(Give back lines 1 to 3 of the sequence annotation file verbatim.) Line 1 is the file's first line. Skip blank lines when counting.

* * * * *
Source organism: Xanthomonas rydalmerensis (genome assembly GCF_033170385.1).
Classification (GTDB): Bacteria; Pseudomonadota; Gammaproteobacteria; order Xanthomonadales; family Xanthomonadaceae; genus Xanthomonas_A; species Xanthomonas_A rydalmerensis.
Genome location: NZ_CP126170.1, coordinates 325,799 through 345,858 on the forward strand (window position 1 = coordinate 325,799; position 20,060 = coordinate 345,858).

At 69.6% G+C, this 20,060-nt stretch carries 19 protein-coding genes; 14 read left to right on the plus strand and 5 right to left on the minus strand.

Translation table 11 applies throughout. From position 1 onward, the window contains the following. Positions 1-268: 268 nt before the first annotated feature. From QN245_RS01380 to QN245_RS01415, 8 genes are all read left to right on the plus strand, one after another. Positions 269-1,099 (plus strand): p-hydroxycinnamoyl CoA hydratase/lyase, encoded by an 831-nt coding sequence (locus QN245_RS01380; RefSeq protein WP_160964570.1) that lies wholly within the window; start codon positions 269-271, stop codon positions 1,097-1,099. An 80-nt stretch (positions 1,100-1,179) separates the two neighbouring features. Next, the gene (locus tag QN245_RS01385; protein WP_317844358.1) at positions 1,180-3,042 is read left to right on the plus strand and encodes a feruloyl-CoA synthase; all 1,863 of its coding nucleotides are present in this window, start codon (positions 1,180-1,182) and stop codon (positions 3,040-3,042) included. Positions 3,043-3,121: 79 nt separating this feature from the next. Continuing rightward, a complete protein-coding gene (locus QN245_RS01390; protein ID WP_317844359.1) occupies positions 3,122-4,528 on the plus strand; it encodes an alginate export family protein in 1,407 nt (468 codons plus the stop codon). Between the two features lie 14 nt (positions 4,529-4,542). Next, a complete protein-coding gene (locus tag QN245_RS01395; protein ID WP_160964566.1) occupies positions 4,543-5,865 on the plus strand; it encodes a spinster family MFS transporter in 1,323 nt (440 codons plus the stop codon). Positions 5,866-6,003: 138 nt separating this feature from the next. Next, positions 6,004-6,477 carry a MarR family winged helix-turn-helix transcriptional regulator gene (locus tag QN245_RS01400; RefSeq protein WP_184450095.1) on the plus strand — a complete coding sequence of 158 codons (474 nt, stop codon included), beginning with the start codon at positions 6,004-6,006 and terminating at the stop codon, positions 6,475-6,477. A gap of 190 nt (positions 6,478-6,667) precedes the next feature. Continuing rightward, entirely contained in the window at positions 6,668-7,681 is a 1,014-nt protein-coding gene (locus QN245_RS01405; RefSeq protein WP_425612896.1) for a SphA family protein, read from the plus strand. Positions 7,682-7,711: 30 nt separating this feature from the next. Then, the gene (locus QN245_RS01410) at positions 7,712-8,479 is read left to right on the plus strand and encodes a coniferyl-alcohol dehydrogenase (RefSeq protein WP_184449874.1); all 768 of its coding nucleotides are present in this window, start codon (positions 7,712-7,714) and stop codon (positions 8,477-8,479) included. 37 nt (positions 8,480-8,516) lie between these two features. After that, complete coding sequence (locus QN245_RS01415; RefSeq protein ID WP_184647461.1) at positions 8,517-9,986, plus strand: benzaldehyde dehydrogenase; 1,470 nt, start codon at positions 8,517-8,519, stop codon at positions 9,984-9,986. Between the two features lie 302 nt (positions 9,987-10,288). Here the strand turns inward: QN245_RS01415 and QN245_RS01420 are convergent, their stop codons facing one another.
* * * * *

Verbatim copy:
Source organism: Xanthomonas rydalmerensis (genome assembly GCF_033170385.1).
Classification (GTDB): Bacteria; Pseudomonadota; Gammaproteobacteria; order Xanthomonadales; family Xanthomonadaceae; genus Xanthomonas_A; species Xanthomonas_A rydalmerensis.
Genome location: NZ_CP126170.1, coordinates 325,799 through 345,858 on the forward strand (window position 1 = coordinate 325,799; position 20,060 = coordinate 345,858).